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A Florida resident has died after becoming infected with a rare brain-eating amoeba, officials say.
Health experts in Charlotte County, in southwest Florida, say the victim was probably infected after rinsing their nasal sinuses with tap water.
Naegleria fowleri infects the brain through the nose. Officials say that drinking it is not dangerous.
Infections are almost always fatal, according to the Centers for Disease Control and Prevention (CDC).
Officials have not identified the victim.
On 23 February, the Florida Department of Heath said that a patient had been infected “possibly as a result of sinus rinse practices” utilising tap water.
On Thursday, a spokesman for the state health agency confirmed that the patient had died.
Officials across multiple government agencies are “continuing to investigate how this infection occurred,” spokesman Jae Williams said.
He added that officials are “working with the local public utilities to identify any potential links and make any necessary corrective actions”.
The amoeba typically lives in warm fresh water such as swimming pools, lakes and ponds.
It can lead to a severe infection if it enters through the nose, but it is normally safe through the mouth because stomach acid kills the single-cell microorganism.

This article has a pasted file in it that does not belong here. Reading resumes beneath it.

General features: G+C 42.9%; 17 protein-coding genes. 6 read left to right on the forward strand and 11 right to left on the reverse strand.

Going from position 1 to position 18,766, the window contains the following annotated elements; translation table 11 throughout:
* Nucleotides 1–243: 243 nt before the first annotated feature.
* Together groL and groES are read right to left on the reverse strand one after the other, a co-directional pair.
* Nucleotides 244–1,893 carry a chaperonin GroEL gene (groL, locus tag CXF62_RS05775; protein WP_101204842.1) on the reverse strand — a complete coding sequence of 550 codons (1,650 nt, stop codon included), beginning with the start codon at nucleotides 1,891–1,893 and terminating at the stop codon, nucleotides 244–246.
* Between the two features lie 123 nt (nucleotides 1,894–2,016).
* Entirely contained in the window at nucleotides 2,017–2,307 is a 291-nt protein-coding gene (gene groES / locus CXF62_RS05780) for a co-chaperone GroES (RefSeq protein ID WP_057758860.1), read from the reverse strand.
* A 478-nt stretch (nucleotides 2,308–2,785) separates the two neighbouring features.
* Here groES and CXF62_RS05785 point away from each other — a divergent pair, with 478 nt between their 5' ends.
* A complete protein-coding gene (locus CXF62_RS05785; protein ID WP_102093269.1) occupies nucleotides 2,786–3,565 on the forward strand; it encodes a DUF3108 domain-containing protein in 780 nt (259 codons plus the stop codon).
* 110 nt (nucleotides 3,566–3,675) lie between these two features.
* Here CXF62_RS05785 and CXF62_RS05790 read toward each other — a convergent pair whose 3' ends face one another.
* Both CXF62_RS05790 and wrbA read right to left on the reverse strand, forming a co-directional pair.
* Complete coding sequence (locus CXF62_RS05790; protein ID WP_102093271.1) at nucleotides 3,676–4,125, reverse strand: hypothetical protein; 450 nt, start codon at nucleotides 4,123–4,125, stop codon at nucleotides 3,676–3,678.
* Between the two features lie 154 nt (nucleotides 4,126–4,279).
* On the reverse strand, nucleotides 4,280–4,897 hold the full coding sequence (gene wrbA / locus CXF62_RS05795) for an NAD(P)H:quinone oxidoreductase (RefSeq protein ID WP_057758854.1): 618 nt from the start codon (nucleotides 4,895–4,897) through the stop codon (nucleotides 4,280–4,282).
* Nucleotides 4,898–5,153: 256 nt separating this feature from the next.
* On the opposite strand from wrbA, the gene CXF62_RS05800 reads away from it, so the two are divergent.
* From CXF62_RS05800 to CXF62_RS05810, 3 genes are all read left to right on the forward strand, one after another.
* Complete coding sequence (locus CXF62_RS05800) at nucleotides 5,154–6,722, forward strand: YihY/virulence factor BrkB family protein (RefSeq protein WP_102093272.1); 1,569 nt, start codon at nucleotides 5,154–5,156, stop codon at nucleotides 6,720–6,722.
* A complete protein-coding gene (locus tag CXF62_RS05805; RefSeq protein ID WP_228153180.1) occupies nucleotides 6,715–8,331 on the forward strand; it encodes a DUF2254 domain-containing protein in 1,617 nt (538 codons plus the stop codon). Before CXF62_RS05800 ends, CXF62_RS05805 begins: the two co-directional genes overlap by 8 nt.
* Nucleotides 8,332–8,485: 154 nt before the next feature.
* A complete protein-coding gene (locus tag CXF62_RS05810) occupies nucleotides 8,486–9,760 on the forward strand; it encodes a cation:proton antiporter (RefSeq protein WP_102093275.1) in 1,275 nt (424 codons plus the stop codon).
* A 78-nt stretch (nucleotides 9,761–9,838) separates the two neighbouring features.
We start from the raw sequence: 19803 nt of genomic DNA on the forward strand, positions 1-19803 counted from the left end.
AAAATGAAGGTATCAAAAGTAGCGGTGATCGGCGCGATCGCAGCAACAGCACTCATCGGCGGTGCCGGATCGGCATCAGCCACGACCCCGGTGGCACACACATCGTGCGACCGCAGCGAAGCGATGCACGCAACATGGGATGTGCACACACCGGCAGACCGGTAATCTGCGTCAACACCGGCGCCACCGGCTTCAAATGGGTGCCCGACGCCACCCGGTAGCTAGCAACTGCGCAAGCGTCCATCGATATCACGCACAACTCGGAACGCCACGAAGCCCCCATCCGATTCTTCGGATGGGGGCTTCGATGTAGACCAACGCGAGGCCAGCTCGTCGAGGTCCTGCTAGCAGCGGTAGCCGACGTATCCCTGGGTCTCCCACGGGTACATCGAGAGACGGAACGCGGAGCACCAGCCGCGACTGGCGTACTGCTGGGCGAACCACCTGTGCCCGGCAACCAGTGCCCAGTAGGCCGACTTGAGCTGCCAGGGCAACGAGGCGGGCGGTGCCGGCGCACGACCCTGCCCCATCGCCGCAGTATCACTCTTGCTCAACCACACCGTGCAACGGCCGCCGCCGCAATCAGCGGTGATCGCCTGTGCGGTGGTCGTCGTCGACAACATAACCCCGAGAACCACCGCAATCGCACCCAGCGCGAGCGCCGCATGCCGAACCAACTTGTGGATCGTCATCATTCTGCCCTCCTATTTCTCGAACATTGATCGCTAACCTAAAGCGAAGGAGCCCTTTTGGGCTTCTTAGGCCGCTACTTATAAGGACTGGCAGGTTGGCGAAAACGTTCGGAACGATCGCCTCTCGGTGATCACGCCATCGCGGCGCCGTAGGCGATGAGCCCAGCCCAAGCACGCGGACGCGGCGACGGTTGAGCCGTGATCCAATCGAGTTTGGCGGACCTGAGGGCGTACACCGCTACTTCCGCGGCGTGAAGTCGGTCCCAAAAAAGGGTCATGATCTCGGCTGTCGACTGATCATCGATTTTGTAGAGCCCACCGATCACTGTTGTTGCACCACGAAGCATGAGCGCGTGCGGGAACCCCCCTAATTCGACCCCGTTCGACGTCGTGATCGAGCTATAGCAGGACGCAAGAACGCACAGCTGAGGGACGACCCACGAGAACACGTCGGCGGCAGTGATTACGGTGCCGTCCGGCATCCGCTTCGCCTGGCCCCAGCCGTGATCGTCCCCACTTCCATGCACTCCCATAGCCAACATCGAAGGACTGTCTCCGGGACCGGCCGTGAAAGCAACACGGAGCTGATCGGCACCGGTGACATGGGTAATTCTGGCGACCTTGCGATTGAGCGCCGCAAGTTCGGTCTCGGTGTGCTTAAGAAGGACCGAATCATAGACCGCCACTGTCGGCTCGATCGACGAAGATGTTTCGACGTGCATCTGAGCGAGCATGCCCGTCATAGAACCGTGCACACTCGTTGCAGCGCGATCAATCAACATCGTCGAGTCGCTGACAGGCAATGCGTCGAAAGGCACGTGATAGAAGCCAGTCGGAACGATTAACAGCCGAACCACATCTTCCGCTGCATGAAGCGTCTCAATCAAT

People who are infected contract a disease called primary amebic meningoencephalitis.
Symptoms include headache, fever, nausea, vomiting, disorientation, a stiff neck, a loss of balance, seizures and/or hallucinations.
According to the CDC, around three Americans get infected each year, often with deadly consequences.
Between 1962 and 2021, only four of the 154 people infected in the US survived.
CDC data suggests infection in winter months is incredibly rare.
Officials warn that to avoid infections people should not rinse out their nasal passages with untreated tap water.
Sterile or distilled water are preferred options. Tap water can also be used if it is boiled for at least one minute and cooled before use.
People are also advised to avoid taking on water in their nose while in swimming pools or bathing or showering.